Eight months after linking five Anchorage shootings to a single handgun, Anchorage Police have finally confirmed there was a serial killer on the prowl in Alaska’s largest city last summer.
The killer – 40-year-old James Dale Ritchie – died in an unexpected shoot out with police in November that began when officer Arn Salao tried to ask the former Anchorage football star about an unpaid cab fare. Instead of pausing to talk to Salao, Ritchie opened fire.
Salao, who was wounded, called for backup and returned fire. Bullets from the service weapon of Sgt. Marc Patzke were credited with knocking Ritchie down, “causing the suspect to fall to the ground over top of Officer Salao,” according to a police statement at the time. “The suspect continued fighting Officer Salao until he was subdued by other officers.”
Ritchie subsequently died.
As part of the investigation that followed, police discovered Ritchie was carrying a .357 Magnum Colt Python to which they had already linked five Anchorage murders. The fact there had been five murders tied to the gun had not been publicly revealed before Ritchie’s death.
The Python is a relatively rare weapon on the streets these days. Colt ended production 18 years ago, although a few more Pythons were produced in the Colt custom shop up until 2005.
The fact Ritchie was carrying an older weapon linked to five homicides led to the quick conclusion the odds were high he was linked to the same five deaths tied to the gun, but police said they did not want to make that connection without further evidence.
A statement emailed to media on Wednesday said they now have that evidence:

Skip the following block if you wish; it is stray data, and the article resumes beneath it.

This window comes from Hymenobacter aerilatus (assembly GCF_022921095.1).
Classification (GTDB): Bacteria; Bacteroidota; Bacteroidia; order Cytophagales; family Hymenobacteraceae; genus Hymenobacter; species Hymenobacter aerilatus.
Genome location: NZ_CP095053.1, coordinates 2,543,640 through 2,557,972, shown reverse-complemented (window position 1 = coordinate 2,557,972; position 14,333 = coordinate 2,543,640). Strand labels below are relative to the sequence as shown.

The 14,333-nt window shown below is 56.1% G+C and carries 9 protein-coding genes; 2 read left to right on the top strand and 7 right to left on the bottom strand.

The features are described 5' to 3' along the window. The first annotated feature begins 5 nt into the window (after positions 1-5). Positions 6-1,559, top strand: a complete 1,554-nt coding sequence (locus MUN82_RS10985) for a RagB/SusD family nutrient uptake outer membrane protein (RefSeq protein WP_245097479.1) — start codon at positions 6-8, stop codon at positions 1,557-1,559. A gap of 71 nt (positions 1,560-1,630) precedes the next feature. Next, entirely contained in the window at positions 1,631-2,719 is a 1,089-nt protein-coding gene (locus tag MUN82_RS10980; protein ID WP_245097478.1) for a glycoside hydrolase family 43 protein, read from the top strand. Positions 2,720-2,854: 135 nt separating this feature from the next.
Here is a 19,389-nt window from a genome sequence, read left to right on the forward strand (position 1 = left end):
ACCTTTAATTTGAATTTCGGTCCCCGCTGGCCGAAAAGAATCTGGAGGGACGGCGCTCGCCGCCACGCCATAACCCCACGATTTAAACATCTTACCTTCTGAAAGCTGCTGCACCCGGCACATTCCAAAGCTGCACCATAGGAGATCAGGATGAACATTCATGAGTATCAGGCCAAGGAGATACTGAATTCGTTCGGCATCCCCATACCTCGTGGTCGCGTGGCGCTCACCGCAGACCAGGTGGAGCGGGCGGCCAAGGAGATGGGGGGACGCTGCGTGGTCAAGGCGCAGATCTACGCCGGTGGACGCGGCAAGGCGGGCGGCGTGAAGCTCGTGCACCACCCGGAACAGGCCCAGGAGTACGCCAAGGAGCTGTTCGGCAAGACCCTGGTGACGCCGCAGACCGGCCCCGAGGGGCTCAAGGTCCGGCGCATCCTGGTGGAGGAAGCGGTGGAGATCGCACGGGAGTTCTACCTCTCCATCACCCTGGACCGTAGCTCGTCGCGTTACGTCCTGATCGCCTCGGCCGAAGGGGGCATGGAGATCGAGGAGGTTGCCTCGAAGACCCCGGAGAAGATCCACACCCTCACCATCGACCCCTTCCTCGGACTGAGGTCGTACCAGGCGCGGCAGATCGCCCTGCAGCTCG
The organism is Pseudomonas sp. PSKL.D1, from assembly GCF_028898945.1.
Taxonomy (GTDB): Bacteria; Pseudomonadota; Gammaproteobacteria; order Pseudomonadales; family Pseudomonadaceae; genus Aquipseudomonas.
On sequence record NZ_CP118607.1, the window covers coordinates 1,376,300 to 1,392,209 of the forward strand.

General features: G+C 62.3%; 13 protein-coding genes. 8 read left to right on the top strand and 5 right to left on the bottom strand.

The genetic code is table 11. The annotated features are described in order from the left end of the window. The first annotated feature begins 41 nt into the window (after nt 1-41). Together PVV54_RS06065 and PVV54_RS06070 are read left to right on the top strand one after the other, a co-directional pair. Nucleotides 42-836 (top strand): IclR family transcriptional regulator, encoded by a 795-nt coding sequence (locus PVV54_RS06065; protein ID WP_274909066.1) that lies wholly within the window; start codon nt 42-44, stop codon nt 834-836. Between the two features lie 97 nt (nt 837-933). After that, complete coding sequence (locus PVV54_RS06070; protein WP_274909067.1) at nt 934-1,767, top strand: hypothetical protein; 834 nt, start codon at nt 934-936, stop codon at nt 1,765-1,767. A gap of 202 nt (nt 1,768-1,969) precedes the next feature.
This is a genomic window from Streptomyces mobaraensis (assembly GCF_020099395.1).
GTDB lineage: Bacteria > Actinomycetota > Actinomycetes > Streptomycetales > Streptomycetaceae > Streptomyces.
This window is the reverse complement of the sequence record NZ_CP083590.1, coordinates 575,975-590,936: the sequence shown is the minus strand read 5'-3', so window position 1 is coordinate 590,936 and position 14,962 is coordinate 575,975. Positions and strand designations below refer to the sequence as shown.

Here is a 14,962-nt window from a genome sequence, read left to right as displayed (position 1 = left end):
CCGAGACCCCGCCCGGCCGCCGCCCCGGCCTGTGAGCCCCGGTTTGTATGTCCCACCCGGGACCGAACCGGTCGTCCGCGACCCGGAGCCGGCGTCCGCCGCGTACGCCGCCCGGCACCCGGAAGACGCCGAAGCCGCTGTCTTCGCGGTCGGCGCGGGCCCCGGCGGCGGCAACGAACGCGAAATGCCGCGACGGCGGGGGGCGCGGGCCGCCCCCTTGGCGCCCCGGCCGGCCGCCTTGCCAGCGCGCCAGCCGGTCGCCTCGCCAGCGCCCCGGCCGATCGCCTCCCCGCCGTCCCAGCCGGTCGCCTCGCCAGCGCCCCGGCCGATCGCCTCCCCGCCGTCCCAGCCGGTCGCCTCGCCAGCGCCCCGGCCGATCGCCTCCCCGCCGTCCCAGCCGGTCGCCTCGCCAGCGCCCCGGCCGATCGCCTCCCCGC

“The Anchorage Police Department has concluded their investigation into James Dale Richie who was fatally wounded in an attack on APD Officer Arn Salao last November. Homicide Detectives have established sufficient probable cause to conclude that Richie was responsible for five homicides during the summer of 2016.
” As reported earlier, the revolver Ritchie had in his possession in November was linked to five homicides cases as the murder weapon (Post Road, Valley of the Moon and Bolin Street Homicides). Homicide detectives were able to establish Ritchie possessed the .357 Colt Python before any of the killings and that he acted alone. All of the investigations related to James Dale Ritchie are now closed.”
The statement thanked other law enforcement agencies for their help and referred all questions to the Federal Bureau of Investigation. Ritchie grew up in Anchorage, but had spent time in West Virginia, where he briefly attended university, in the 1990s.
Earlier in this decade, he was reported to be living in Virginia, a state to which his parents moved. He was reported to have returned to Alaska in 2016 after breaking up with a girlfriend.
There had been concerns raised that his killing spree might have started before his return. A phone call to the Anchorage office of the FBI last week resulted only in a promise to call back on the status of a national investigation to see if the gun Ritchie used in the Anchorage killings was linked to unsolved homicides elsewhere.
As of this writing, the call has not been returned.